Did I answer my own question? <!-- sSmile --><img src="{SMILIES_PATH}/icon_e_smile.gif" alt=":)" title="Smile" /><!-- sSmile --> Anyway, I've got to go very soon. I just wanted to send this out there.
2011-03-02 1:05
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Archer
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Post: #3
Re: Chaos and health
Hmm, interesting.

Here's a thought regarding constant battles. Certain careers - eg some aspects of law - require that almost your every working moment is either engaging in argument, or preparing for it. Certainly in my country where a lot of the legal system doesn't give lawyers much opportunity to pick and choose which side they're on, it's common to have to passionately and publically argue for something that you privately disagree with, with every fibre of your being. When I was in that line of work I certainly did some things professionally that on a personal level I found less than pleasant.

Now, my experience of other lawyers is that there are generally three kinds. There are the ones who are lawyers because their daddies (always daddies, never mummies!) were lawyers, or they did really well in school and had no idea what sort of degree to do in university but thought lawyering sounded well-paid, etc. People who just kind of drifted in to it. And they usually don't care a whole lot what happens in court, and they do their jobs as well as they are able, and stop doing them at weekends.

Then you get people who are driven and passionate and want to make the world a better place. They do their best to take on cases that mean something to them personally, they do pro bono work, they don't like defending the guilty and, if they really have to, they break rules - sometimes big time - in order to help justice, as they see it. They take their work home because it matters. They tend to be unhappy, and often drink way too much, and burn out quickly.

Last of all, you get people who are lawyers because they love a damn good fight more than anything else, and they would gladly sue their own grandmother if their client asked them to. They will gleefully pursue whatever instructions they get, they will free the guilty (and sometimes even hurt the innocent), enjoying the fact that so long as they behave ethically (even while doing Wrong) they're just the bullet in the client's gun. They take their work home because it's fun (and they can bill for overtime) and the joy of the job comes in winning, whether it's sending a rapist to jail or setting him free or bankrupting a widow or getting a dodgy builder to fix his jobs.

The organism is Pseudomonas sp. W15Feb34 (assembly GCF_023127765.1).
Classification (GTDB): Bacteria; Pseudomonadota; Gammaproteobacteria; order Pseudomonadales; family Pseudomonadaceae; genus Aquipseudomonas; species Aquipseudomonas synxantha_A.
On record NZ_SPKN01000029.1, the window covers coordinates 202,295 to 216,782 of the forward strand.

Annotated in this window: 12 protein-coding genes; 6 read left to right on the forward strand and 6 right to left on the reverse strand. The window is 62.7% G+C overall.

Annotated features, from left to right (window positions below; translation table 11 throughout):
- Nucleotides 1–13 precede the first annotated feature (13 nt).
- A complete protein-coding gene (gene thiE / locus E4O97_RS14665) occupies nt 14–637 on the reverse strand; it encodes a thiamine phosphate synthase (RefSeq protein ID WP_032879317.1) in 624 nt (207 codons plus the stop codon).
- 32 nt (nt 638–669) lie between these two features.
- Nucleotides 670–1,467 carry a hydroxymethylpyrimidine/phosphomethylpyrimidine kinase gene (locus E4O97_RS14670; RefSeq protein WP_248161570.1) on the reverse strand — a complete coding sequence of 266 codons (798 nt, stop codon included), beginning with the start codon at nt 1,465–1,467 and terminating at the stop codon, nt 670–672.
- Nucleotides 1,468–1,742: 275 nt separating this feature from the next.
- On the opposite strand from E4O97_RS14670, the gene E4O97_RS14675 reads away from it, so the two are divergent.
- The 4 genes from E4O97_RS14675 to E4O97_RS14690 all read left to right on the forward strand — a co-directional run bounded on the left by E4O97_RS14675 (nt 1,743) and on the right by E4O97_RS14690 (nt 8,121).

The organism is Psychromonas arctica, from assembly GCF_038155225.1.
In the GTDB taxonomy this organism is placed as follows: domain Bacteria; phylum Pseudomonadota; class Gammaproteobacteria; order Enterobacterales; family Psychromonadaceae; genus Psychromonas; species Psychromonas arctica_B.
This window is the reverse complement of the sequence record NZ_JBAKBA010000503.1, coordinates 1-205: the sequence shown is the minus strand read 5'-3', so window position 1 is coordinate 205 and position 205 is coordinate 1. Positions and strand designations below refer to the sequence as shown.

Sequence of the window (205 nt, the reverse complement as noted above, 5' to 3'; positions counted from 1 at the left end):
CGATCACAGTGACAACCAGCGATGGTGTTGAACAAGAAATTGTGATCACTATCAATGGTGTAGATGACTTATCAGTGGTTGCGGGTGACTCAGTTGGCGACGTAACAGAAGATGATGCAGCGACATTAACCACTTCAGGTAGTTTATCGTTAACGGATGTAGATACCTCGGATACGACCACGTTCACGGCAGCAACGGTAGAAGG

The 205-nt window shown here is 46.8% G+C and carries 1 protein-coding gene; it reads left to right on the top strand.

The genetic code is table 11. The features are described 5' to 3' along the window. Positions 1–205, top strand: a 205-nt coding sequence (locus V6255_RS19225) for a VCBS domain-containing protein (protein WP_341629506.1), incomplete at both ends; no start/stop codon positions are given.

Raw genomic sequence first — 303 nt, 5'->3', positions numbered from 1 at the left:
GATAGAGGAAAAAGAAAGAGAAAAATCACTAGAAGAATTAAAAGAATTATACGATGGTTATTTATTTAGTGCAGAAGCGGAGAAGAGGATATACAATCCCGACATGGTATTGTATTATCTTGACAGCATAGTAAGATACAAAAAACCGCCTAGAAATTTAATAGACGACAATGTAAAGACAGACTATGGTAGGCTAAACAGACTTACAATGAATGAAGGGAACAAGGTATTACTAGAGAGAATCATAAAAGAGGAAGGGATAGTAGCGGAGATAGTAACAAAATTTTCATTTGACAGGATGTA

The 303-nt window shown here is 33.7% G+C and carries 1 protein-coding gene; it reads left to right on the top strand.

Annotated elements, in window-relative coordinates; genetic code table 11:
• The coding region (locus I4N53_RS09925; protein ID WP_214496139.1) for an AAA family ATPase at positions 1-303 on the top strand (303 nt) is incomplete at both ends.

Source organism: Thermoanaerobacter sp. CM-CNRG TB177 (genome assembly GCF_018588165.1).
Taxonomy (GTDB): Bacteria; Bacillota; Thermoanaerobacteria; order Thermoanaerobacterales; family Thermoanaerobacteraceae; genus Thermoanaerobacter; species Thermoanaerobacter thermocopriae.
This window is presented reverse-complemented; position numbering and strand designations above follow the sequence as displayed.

Now, where am I going with this long ramble? Well - it's an environment that involves constant stress, frequent anger, adversarial confrontations, bullying, intimidation, finesse, artistry, backstabbing, honour, truth, lies . . . and while it's completely destructive to a lot of people, a lot of people flourish in it.

Or to put it more simply: azaleas will die unless they have acid soil to grow in.

In an otherkin context . . . if someone's makeup is focussed on chaos (whatever that nebulous term means today), then chaos is likely to be good for them. If it isn't, then it won't be.

Ubi Dubium, Ibi Libertas

Quote:"I have suffered from being misunderstood, but I would have suffered a hell of a lot more if I had been understood."

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2011-03-02 1:19
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Post: #4
Re: Chaos and health
Straight to the point: I've always been in fairly great health. Never broken a single bone, never had a cavity, never been to the hospital, never required medication outside of the occasional antibiotics, and never been sicker than chicken pox or strep throat.

I've always been figuring it'd all catch up to me with age. I'll let you know if and/or when I come down with anything serious.

Simim: Rainbow poop at your disservice.
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2011-04-28 19:40